When we arrived, we walked around downtown, admiring foreign embassies, the Royal Palace and other government buildings. There was a newly built tram system and an abundance of pizzerias. Rabat is Morocco’s capital city and it felt like one. In fact, it felt so “normal” that I didn’t even think to take photos.
Next, we checked into a hotel to drop off our bags. It was a nice hotel, nicer than most we stay at in the US and also more expensive than we wanted—a drawback of last-minute travel and not booking ahead. There were a few hours left of daylight so we headed toward the Hassan Tower.
Once at the tower, I was surprised that it didn’t feel like a tourist attraction. There was no admission charge, no one selling trinkets and no one hassling us to pay them for a tour. Most of the visitors were locals. Families ate popcorn and other treats sold by vendors. Mothers sat and talked while their children played games in adjacent gardens. For them, it was just another day at the park.
For us, it was a step into an unfamiliar history. We stared up at the strange tower, a 140-foot cube made of red sandstone. Around it stood 200 columns of varying heights and crumbling walls that were bright orange in the sun. The tower, we learned, was an unfinished minaret of an unfinished mosque that was started in 1195 and stopped four years later at the death of the sultan who had commissioned it.
At the other end of the courtyard is the Mosque and Mausoleum of Mohammed V. Royal guards in bright red uniforms stand at the entrance of the mausoleum. Emerald green tiles adorn the roof, and inside visitors crowd around a balcony to look down at the ornate room holding the tomb.
At sunset, we left the courtyard to sit in a nearby park that overlooked the Bou Regreg River into the city of Sale. We sat on a concrete bench reading our Nat Geo guide while locals sat on blankets in the grass, the tower looming behind us all. It was peaceful, a much needed pause from our breakneck pace.
Once it was dark, we went to Big Fresh—a pizzeria we had passed earlier near our hotel—to eat pizza and burgers and use wifi to book a riad for the next day in Meknes. I had enjoyed the Moroccan cuisine the past week, but it was nice to just have a pizza.
Back in our hotel, we indulged in a few hours of television and the unexpected gift of sleeping in. In Marrakesh, we had awoken each morning at 5 a.m. to the call to prayer. It was loud and deep, the unfamiliar sound of an unfamiliar language echoing through the city. In Rabat, we didn’t hear this at all. But for those who did want to pray, there was a sticker on the ceiling pointing to Mecca.
The next morning, it was back to our usual pace. We had breakfast and hurried off to spend an extra half day in this city that had caught us off guard. We walked toward the coast along the old city walls and arrived at the Kasbah of the Udayas. We climbed the steps to the main gate, admiring its massive size and beauty, and then entered this city within a city. We walked among the gardens and orange trees, visited the Oudaya Museum, and explored the maze of blue and white streets.
When we reached the ramparts, we looked out to where the ocean met the mouth of the river. The water was murky with gentle waves and people were surfing in wetsuits. Looking west, there was a long boardwalk along the coast and a cemetery just opposite.
By then, it was nearing time for our train so we took the long walk back to the station. Along the way, we stumbled upon the old medina and walked a path straight through the center. We looked at furniture and souvenirs and no one pushed for a sale. We were free to just look, undisturbed.
Once on the other side, we were back in downtown Rabat. We strolled the palm-lined stretch of Mohammed V Avenue and then boarded the train for Meknes.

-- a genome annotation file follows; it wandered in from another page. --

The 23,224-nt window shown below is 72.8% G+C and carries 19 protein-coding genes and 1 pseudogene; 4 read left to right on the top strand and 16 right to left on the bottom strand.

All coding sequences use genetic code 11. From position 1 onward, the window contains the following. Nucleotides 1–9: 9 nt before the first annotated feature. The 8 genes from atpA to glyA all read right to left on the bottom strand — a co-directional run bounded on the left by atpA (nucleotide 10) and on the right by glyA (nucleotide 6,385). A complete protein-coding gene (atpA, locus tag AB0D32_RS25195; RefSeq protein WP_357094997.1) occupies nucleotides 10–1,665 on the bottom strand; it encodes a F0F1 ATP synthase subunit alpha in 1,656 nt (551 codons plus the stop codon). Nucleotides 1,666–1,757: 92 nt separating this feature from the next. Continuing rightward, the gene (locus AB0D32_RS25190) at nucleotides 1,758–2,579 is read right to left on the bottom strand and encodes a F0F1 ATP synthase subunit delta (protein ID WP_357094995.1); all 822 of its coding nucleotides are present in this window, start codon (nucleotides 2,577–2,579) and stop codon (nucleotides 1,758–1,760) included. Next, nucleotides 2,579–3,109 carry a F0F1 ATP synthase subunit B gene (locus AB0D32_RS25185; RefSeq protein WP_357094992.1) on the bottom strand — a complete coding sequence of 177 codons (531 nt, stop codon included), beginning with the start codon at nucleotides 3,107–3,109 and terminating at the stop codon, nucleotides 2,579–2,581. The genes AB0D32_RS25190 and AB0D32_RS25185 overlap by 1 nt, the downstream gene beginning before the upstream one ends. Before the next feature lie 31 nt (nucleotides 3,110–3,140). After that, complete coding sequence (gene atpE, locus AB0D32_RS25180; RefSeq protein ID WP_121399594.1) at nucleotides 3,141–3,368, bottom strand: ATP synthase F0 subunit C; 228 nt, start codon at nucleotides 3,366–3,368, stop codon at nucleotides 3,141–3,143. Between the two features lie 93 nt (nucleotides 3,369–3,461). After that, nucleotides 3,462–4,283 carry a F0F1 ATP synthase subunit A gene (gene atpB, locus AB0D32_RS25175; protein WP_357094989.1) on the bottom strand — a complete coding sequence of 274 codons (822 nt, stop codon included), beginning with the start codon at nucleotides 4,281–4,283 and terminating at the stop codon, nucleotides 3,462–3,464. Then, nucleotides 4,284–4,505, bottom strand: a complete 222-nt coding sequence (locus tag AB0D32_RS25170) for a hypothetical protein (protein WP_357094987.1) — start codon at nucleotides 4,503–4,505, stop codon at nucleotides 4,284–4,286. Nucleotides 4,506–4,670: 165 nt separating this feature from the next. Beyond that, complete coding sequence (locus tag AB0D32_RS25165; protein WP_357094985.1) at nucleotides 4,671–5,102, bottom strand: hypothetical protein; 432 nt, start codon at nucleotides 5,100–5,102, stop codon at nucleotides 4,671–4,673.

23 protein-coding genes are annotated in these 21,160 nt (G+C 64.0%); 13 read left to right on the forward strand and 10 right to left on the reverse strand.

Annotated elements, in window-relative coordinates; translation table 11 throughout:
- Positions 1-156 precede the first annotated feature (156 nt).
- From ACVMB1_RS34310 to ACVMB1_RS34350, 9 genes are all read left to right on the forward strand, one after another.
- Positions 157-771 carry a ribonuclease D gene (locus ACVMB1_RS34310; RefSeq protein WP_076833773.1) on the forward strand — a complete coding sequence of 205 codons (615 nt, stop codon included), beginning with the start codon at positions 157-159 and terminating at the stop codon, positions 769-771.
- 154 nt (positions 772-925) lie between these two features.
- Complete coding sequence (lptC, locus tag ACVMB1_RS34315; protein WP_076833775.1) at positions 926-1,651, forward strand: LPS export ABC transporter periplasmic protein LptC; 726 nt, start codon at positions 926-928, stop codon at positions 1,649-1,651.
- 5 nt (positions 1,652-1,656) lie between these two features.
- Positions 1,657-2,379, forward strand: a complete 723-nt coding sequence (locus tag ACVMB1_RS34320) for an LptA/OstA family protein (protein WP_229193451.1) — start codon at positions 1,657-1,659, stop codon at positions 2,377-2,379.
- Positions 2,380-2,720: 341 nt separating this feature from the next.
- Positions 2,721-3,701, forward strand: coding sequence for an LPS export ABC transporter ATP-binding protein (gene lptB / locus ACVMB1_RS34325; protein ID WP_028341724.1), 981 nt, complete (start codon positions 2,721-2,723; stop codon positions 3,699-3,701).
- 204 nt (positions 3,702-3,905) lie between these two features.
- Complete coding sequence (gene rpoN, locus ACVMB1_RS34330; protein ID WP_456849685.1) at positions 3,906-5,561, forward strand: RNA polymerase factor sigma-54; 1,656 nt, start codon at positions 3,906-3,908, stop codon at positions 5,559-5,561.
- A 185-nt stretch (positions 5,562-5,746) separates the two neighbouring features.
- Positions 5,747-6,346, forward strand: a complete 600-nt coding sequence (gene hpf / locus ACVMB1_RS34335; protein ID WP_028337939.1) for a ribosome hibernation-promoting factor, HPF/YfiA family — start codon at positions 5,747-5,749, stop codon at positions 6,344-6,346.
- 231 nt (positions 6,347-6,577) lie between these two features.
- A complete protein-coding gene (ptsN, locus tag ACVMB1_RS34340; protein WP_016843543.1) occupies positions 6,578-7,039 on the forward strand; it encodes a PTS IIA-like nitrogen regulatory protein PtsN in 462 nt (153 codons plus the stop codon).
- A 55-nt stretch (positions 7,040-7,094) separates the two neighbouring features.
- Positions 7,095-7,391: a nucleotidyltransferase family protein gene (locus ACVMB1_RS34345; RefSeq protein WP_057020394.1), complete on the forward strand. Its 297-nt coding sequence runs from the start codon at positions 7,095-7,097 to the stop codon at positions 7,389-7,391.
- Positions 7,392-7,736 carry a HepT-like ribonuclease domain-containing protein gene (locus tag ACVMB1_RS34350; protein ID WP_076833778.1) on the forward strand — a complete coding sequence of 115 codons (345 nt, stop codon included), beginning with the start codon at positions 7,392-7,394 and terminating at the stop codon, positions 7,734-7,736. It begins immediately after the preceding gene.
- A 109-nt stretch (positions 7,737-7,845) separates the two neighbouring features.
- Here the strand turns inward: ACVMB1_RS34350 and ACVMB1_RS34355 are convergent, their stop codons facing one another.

From our hotel in Marrakesh, we booked a 3-day tour of Morocco that would take us through the Atlas Mountains to Merzouga. From there, we would ride camels to the sand dunes of Erg Chebbi to see the Saharan sunset and spend the night in Berber tents. We would also make a few stops along to way to see Aït Ben Haddou and tour a Berber village near the Todra Gorge.
We met our driver in the Jemaa el Fna and loaded into a van with four strangers—three women from London and a man from Germany. Then we headed toward the Atlas Mountains, whose snow-capped peaks could be seen from many points in Marrakesh. As we rode, we watched the landscape change from green valleys to dry, rocky terrain. We snaked our way through the mountains on narrow roads, stopping a few times for photos and to close the broken side door of the van which occasionally whipped open as we drove. Eventually, our driver tied the door shut with rope.
After a few hours, we arrived at Aït Ben Haddou, a fortified city of earthen buildings built hundreds of years ago. There were camels sitting near a narrow stream and donkeys carrying loads of vegetation. The sky was cloudless with the sun beating down us. Palm trees dotted the landscape. It was easy to understand why this site was used in dozens of movies like Gladiator and why it was designated a UNESCO world heritage site. It was a place that had preserved time.
We walked through the village with our guide as he discussed the few remaining families that still lived there and name dropped some Hollywood actors he had once met on set. Our guide himself had been an extra in several movies. We called him a celebrity and took a picture with him.
Before heading back down for lunch, we climbed to the top of the old granary for a view of the area. The landscape was layered around us, green and fertile near the river, then dry and rocky, the mountains a third layer in the background.
From there we drove toward Dades Gorge to have dinner and stay the night at Hotel Tamlalte which was surrounded by immense rock formations that reminded me of the American West. Before dinner, we wandered a short distance from the hotel to see the area and catch the last of the sunset. Then a local boy approached us on a bicycle. He asked us for something, but we didn’t know what he wanted. I had heard that children ask for pens, but I didn’t have one to give him. Since we couldn’t understand one another, he rode away and we headed back to the hotel.